Thursday, 6 October 2011


Release Date: 06/10/11


By the end of the First World War, Gabrielle 'Coco' Chanel had revolutionised women's dress. But dress was the most visible aspect of more profound changes she helped to bring about. During the course of her extraordinary and unconventional journey - from abject poverty to a new kind of glamour - Chanel would help forge the very idea of modern woman.

Unearthing an astonishing life, this remarkable biography shows how the most influential designer of her century became synonymous with a rebellious and progressive style. Her numerous liaisons, whose most poignant details have eluded all previous biographers, were the stuff of legend. Witty, strange, mesmerizing, Chanel became muse, patron or mistress to some of the century's most celebrated artists, including Stravinsky, Picasso and Dali.

Highlighting the designer's far-reaching connections with modernism and its artists, this book explores the origins, the creative power, and the secret suffering of this exceptional and often misread woman.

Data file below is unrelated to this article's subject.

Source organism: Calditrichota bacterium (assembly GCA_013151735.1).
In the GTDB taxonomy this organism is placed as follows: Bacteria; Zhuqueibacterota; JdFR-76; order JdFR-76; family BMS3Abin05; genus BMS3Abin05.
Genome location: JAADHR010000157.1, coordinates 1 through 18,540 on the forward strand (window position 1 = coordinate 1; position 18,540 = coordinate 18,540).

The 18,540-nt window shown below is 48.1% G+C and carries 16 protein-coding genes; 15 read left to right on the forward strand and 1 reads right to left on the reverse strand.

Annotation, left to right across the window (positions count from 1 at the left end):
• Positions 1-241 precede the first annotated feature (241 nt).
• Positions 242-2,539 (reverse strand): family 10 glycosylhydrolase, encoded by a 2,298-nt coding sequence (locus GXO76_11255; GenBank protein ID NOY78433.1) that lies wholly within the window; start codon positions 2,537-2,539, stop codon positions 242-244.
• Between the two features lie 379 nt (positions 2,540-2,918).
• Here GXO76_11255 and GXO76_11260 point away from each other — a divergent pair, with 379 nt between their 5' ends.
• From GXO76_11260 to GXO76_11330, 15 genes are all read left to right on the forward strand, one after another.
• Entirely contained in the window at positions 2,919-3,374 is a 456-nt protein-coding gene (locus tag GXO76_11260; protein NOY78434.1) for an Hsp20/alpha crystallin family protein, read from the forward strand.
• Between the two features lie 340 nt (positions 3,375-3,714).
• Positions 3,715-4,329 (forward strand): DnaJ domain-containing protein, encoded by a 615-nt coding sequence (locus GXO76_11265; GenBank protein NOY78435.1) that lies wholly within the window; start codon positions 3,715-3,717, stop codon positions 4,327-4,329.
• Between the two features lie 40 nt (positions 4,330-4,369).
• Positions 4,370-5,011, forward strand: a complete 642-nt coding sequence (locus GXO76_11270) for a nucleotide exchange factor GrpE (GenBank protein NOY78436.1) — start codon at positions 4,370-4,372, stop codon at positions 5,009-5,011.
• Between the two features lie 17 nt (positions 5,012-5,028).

With so much being written about Gabrielle “Coco” Chanel, you do wonder what so many authors have been discovering in order to feed the mill about her other than new discoveries about hidden designs for the fashion collection and whilst I have to admit an interest in one of the most controversial as well as clever business women of our age, I haven’t read any books about her before, so it was a story that I was interested in reading based more on what the woman had to say rather than the public figure.

What was revealed within this title was a story from her humble beginnings through to her time in a convent and then onto the streets of Paris alongside her love affair through previously unpublished letters from Arthur “Boy” Capel and extracts from the diaries of Dmitri Pavlovich (one of the surviving Russian Nobility.) It’s candid, it has some heart felt moments and the reader gets to see what made Chanel tick as well as her grief at the loss of various loves. All in a decent book and whilst I can’t comment on other titles about her, this one gave me a rounded view and allowed me to glimpse the human beneath the myth.

1 comment:

Pat Hollett said...

I don't often read books about real people but this one caught my eye. I enjoyed your take on it and the personal revelations about her life sound like something worth reading. She was an icon, and still is. Having a degree in fashion design, this is a book I'd read based on your review. Thanks for that! :)